US biochemical company AgraQuest has been granted UK approval for its biological fungicide Serenade Soil to be used for in-furrow applications in potato plantings.
BASF will be marketing the product for next season, containing the Bacillus subtilis strain QST 713, which is a naturally occurring beneficial soil bacterium that colonises plant roots and protects them from disease.
Serenade Soil will be sold as an aqueous suspension, which will be applied at planting using traditional methods, improving its efficacy from previous foliar applications.
“The product produces on average a 13% yield increase, which comes from grower trials, university trials and our own in-house trials. It has become the third largest soil fungicide in the US in only its second year of sales,” said Sarah Reiter, AgraQuest vice-president of marketing, agrochemicals and food value chain.
When considering use of bio-pesticides it is important that they can also stand alone as a crop protection product when compared with conventional solutions, said Ms Reiter.
“When used for rhizoctonia control, work carried out in the USA shows that it can perform equally if not better than Amistar (azoxystrobin), at a slightly cheaper price.
“Serenade Soil out-yielded Amistar in 70% of instances when grown alongside one another, however, growers may still want to consider using it in combination with a conventional product where other diseases are thrown into the mix.”
Serenade Soil also gives good control of common scab, silver scurf, blackleg and early blight, which are all key diseases in the UK potato area. It also claims to increase tuber size and is extremely persistent.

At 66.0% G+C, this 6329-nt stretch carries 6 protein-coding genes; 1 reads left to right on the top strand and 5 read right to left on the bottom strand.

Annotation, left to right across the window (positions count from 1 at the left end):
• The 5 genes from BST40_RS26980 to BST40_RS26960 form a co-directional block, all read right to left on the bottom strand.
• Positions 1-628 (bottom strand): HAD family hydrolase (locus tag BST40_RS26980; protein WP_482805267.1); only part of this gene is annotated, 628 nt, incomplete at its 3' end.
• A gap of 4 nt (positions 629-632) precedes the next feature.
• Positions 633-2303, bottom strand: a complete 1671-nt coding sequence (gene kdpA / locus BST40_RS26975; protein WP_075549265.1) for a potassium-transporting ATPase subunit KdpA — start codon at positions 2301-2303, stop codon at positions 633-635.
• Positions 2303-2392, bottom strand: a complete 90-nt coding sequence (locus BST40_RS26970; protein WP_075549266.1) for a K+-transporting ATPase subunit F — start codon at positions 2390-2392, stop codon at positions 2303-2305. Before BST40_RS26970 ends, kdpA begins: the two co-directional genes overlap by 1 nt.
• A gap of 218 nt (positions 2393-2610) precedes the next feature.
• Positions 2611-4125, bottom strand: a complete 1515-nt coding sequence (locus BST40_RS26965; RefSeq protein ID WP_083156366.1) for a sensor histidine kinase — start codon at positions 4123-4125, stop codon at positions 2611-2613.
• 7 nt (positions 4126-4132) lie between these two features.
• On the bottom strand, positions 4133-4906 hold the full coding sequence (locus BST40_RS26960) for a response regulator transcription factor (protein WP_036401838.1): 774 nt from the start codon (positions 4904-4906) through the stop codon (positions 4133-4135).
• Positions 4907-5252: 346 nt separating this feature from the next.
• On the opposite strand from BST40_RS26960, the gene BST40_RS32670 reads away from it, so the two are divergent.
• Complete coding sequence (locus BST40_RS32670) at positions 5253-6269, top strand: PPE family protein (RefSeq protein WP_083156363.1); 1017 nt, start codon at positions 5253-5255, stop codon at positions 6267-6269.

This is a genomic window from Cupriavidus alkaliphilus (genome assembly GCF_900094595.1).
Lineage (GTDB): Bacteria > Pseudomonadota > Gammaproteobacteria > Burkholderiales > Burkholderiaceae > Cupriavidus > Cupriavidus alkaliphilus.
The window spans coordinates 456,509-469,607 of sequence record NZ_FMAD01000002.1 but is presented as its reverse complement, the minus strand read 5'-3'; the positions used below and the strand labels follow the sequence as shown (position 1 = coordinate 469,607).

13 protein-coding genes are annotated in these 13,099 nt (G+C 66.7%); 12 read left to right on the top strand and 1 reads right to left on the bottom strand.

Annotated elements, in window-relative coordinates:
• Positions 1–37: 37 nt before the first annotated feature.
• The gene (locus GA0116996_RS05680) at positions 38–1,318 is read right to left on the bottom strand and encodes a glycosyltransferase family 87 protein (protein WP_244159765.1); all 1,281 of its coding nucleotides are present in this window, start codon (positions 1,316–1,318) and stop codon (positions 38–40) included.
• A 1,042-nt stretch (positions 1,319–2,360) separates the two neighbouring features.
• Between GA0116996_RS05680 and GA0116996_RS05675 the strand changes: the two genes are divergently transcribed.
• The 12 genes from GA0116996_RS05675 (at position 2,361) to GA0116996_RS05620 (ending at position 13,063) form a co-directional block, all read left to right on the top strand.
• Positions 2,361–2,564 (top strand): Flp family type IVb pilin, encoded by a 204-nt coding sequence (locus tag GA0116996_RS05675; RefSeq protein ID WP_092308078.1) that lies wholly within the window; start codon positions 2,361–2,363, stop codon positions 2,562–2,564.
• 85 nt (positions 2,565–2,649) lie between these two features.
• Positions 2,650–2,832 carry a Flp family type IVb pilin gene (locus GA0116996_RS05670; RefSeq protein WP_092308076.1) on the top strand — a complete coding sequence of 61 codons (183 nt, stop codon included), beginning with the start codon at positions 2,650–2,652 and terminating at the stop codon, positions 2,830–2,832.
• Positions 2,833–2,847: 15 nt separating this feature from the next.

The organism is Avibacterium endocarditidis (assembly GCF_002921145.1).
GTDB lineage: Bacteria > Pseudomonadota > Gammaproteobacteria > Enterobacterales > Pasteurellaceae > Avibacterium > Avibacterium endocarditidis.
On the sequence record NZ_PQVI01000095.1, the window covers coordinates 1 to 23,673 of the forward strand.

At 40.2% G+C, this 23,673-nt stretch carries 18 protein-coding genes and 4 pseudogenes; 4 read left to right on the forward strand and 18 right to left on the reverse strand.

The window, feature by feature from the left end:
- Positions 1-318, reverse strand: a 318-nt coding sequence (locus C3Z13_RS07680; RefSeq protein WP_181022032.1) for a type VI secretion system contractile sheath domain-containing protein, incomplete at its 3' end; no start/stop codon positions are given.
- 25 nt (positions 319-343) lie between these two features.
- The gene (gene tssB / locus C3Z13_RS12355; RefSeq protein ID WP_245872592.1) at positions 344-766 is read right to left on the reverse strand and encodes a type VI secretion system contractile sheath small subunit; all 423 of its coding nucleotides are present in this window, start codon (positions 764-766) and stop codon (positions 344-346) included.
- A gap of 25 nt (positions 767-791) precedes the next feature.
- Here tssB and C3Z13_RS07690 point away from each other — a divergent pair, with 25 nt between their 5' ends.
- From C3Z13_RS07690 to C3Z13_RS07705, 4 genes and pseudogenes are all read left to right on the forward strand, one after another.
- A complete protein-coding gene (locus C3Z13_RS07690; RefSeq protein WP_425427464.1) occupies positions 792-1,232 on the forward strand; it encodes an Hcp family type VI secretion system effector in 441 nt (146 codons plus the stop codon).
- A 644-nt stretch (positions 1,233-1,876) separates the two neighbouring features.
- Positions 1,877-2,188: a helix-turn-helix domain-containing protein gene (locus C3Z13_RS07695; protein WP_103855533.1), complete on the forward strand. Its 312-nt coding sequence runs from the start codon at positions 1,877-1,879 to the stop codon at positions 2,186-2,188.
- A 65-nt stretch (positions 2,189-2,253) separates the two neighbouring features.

“The University of Connecticut carried out research into the length of time that the bacterium continued to colonise in the root zone and they gave up counting after 80 days,” said Ms Reiter.
The news came as Bayer CropScience informed conference delegates in Edinburgh that it was committed to finding alternative solutions to work alongside its conventional chemicals.
Registration processes in the EU are some of the tightest in the world and have resulted in the loss of 700 actives since the legislation began, which has put a huge burden on crop protection programmes.
Bio-pesticides will, therefore, become increasingly important in providing the industry with new tools to support conventional products.
“Integrated crop management systems should include biological solutions and as a major supplier of crop protection products we believe these solutions have a future in modern agriculture,” said Albert Schirring, Bayer CropScience’s segment manager for potatoes and vegetables.